The Biggest Lie in British Politics?

Johann Hari wrote a piece on ‘The biggest lie in UK Politics’

Let’s start with a fact that should be on billboards across the land. As a proportion of GDP, Britain’s national debt has been higher than it is now for 200 of the past 250 years. Read that sentence again. Check it on any graph by any historian. Since 1750, there have only been two brief 30-year periods when our debt has been lower than it is now. So we can afford to run a deficit, if that has a positive effect – which we’ll get to in a minute. If we are “bust” today, as George Osborne has claimed, then we have almost always been bust. We were bust when we pioneered the Industrial Revolution. We were bust when we ruled a quarter of the world. We were bust when we beat the Nazis. We were bust when we built the NHS. Or is it George Osborne’s economics that are bust?

Our debt is not high by historical standards, and it is not high by international standards. For example, Japan’s national debt is three times bigger than ours, and they are still borrowing at good rates. (March, 2011)


To what extent is this view of UK debt correct?

1. National Debt as a % of GDP is low by historical standards.

Firstly, using the ONS statistics for Public sector debt, it is correct.


The article was written in 2011 – which was UK public sector debt has been much higher in the past.

2. Some countries do Have Higher National Debt without causing problems to bond markets. Japan does have a seemingly very large national debt at over 220% of GDP.

Other Factors

3. The UK has a longer maturity date on Bonds. What this means is that the average date until maturation is longer in the UK. This means there is less pressure to refinance UK debt.

…So assuming a 100 basis point rise in yields along the curve, you get 32 per cent of outstanding UK gilts maturing by 2015. Fifty-nine per cent of outstanding US Treasuries will have done the same. (The importance of debt maturity at FT)

Low bond yields

High levels of borrowing – did not cause bond yields to rise – in fact, they fell.

During great recession (2008-15) Higher debt in UK led to lower bond yields

Reasons to be less Cheerful

1. Deficit v Debt


When considering the fiscal position of the government, it is not just a matter of total public sector debt. It is also important to consider the annual budget deficit. (think of it like the amount national debt increases by each year). Thus, although total debt is relatively low, the annual budget deficit is high (around 11% of GDP). This is the highest peacetime level in government borrowing. Markets will be more worried because the rate of increase in national debt is fast. This will tend to make markets more nervous of future UK prospects.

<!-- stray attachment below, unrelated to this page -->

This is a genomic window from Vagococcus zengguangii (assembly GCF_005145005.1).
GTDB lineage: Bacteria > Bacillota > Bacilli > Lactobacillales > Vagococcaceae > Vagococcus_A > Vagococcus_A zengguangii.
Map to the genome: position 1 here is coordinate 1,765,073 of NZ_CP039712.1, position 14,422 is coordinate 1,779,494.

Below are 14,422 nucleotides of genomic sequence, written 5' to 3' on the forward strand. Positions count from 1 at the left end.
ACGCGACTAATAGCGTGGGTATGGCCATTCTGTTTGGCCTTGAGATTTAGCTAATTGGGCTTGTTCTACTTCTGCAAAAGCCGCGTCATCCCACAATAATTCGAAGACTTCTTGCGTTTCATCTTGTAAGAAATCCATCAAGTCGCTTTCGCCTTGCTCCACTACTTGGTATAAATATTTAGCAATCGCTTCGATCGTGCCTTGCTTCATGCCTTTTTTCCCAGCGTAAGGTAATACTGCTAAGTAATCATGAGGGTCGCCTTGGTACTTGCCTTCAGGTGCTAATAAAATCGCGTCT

See: Deficit vs Debt

2. Other Considerations in UK Public Sector Debt

The headline figure of 58% of GDP, masks some other issues. Firstly, it excludes financial sector intervention. With financial sector intervention, the level of public sector debt is 149% (UK Debt) This sounds bad, but the banks have shown an increase in profitability and their shares have improved as a result. There is a good chance the government will recover all the bank bailouts. They could even make a profit on this.

3. Future Pension Liabilities

The centre for fiscal policy studies suggests real national debt is actually 240% of GDP. They calculate future pension liabilities as being part of national debt. But, to me, that is not real national debt. It is future costs and not costs the government have to pay. It includes future costs but makes no allowance for future revenues / economic growth. Also, plans to raise retirement age could change future pension costs. (PDF at Centre for Fiscal studies) In the post-war period, the UK has always had pension liabilities so if you start including pension liabilities all past levels of debt would have to be changed too.

4. International Market


The European bond market is nervous. This could make it more difficult for the UK to borrow heavily. Though the Difficulties of the Eurozone stem from the lack of Central Bank willing to intervene in bond market.

5. Historical Comparisons not Perfect.

It is true the UK borrowed over 200% of GDP in the late 1940s. However, this was helped by:

  • Patriotic duty to buy war bonds,
  • Relatively high level of private sector saving
  • Loan fro the US

Therefore I feel it would be more difficult to borrow post-war levels in the current economic climate.


The UK debt crisis is definitely exaggerated. Yet, there also has been a sharp deterioration in public finances which is due to both structural and cyclical factors. These need long term solutions to reduce structural deficit. It is a simplification to say debt is only 58% of GDP and this is only issue. The government do the right thing to borrow more in a recession. It is textbook Keynesian economics – austerity damages prospects for growth. If growth is sluggish or low, it will be much more difficult to reduce debt to GDP ratio (see: Ireland and Greece). High growth will make any debt reduction plan much easier. The irony is that sharp spending cuts to tackle the deficit can lead to fall in GDP and increase debt to GDP ratio.

Originally published 14 April 2011. Updated 12 January 2018.


18 thoughts on “The Biggest Lie in British Politics?

  1. An interesting article, unlike that from Hari who is, to judge from his newspaper articles, clearly very anti-Tory and prone to sound off against current Government policy, no matter what that policy might be. Rather boorish of the man, one who seems to lack objectiveness.

    1. Hi Lawson.

      Just wanted to say, I don’t really see why supporting one political party less than others means you lack objectiveness.

      Perhaps it is less deserving? This is a matter primarily of economic viewpoints and political choice. The fact that someone might use that to come to a political conclusion does not mean that they are being less objective than you or I?